Another of the many speakers who hit a home run was keynoter Julian Castro, who epitomizes the aspirations of America’s fastest-growing bloc of voters. Based on their religious and social conservatism, Republicans should have a shot at Hispanics, but they are blowing that chance because of their dubious economic policies and viciously divisive stance on immigration. Who can resist the logic of the DREAM Act?

Unlike the Republicans, the Democrats did not have to stage a rainbow. It’s who they are.

The second impressive thing about Tuesday night was the exquisite balance between a diverse array of speakers and the consistency of the message. The speeches were carefully reviewed by the convention political team, but the managers of the affair had the wit to let Tammy Duckworth sound like Tammy Duckworth and Deval Patrick sound like Deval Patrick. (One of the few surprising lines that sounded almost like a critique of the Obama administration was Patrick’s cry that “it’s time for the Democratic Party to grow a backbone.”)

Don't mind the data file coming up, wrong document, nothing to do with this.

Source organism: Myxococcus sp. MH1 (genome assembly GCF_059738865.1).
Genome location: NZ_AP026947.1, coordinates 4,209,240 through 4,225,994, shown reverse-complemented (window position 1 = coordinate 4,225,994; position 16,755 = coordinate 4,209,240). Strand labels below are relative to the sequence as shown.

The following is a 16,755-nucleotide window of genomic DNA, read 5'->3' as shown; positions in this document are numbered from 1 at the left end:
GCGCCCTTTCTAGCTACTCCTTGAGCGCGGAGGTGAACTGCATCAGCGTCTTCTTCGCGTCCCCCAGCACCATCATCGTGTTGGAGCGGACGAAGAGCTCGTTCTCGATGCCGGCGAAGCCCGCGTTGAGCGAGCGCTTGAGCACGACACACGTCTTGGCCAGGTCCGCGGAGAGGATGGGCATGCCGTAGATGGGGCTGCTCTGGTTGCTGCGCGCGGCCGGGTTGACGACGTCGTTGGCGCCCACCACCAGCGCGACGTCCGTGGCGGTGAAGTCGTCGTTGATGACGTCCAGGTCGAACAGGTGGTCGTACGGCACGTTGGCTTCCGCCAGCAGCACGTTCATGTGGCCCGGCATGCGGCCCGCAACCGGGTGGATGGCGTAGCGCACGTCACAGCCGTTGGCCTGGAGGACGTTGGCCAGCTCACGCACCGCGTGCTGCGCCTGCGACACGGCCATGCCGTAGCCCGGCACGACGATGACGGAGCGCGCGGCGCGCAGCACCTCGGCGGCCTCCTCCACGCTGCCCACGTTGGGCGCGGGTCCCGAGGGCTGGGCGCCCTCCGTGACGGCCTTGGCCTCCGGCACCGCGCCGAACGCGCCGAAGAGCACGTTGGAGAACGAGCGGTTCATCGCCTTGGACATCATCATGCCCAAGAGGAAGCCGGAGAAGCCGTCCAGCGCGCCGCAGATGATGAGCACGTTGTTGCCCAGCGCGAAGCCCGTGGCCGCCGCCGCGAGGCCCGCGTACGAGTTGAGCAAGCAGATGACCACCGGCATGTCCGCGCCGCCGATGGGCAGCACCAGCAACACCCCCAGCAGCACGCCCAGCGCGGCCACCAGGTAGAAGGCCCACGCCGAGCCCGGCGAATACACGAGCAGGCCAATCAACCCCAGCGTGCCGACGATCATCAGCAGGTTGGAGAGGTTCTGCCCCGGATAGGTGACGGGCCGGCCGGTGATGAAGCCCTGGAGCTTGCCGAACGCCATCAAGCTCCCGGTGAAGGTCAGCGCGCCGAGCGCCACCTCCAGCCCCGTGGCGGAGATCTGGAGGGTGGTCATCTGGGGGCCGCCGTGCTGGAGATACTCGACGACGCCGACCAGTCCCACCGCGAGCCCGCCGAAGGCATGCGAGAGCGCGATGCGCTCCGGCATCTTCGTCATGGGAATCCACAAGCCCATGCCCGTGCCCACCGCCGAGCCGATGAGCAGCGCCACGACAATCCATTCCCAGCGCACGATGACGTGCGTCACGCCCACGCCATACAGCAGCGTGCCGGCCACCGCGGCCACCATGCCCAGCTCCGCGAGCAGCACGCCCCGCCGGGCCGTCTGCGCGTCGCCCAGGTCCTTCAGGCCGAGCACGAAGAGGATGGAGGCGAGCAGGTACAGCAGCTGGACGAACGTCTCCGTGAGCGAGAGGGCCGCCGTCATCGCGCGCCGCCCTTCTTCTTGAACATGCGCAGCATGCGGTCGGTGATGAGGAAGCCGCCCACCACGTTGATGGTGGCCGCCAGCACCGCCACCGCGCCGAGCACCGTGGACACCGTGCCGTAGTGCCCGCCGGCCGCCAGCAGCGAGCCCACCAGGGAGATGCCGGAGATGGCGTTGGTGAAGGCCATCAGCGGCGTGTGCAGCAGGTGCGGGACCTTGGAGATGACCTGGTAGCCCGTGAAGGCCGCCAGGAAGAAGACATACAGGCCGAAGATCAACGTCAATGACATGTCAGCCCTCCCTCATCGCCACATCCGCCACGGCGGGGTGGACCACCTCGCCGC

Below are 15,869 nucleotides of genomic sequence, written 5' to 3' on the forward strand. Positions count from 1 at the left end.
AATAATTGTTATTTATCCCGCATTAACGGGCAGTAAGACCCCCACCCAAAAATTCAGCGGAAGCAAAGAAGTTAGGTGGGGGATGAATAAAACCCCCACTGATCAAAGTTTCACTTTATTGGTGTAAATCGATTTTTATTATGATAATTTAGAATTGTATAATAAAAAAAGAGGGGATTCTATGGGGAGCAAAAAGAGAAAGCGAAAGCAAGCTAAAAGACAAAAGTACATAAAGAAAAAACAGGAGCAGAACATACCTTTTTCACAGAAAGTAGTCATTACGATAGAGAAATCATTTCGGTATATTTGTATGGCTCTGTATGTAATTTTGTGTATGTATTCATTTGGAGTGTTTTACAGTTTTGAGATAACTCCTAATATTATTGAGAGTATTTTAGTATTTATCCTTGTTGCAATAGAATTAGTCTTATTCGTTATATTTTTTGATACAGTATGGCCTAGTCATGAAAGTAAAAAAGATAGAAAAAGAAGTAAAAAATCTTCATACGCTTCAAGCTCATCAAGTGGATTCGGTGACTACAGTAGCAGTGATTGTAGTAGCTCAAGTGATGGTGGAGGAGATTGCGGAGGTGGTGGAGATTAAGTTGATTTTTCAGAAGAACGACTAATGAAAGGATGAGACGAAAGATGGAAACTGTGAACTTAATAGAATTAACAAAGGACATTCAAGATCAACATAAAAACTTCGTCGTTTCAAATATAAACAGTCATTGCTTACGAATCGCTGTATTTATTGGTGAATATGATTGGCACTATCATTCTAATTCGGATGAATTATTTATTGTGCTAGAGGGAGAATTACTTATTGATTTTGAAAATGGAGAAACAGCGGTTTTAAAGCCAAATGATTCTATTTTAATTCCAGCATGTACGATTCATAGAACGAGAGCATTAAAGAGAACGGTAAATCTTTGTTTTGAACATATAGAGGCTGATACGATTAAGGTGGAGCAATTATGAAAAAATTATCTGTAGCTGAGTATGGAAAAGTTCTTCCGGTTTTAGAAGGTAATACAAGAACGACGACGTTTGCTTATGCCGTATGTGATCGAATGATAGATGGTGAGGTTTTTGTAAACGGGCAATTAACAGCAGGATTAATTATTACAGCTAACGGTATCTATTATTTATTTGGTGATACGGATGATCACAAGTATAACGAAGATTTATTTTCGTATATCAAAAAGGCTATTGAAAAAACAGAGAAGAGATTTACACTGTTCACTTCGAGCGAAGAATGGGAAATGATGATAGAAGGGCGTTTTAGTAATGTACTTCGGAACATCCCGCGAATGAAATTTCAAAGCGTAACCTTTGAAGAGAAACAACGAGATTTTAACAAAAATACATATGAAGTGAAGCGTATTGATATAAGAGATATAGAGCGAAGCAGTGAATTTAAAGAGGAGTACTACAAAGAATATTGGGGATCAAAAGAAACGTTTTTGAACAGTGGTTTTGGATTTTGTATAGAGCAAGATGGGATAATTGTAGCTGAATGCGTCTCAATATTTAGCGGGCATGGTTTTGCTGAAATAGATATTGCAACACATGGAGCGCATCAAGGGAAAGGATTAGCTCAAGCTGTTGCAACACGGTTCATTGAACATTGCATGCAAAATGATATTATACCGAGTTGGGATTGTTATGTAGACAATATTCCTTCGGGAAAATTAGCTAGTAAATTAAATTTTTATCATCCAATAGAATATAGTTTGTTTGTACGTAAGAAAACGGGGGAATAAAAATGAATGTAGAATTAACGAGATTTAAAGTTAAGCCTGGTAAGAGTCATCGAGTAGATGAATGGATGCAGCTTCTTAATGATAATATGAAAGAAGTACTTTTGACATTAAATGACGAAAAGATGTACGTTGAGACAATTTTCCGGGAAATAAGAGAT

There were no self-referential goofballs like Chris Christie upstaging the nominee, and no loony freelancing a la Clint Eastwood. The whole thing ran like a Swiss watch. While media attention mostly focused on Michelle Obama’s terrific speech, what impressed me was the strength of the rest of the front bench.

The first lady’s speech was intended not just to appeal to women but to remind viewers and voters just how utterly American is her story and her husband’s. Anyone watching that speech and still believing that the Obamas are Muslim socialists bent on weakening America has to be a certified wing nut. (But, alas, certified nuts seem to be about 47 percent of the electorate.)

The third impressive thing about opening night was that Democrats were, finally, willing to be partisan. One speaker after another reminded the audience why the Republican program is bad for regular people, weaving together a consistent and utterly mainstream story.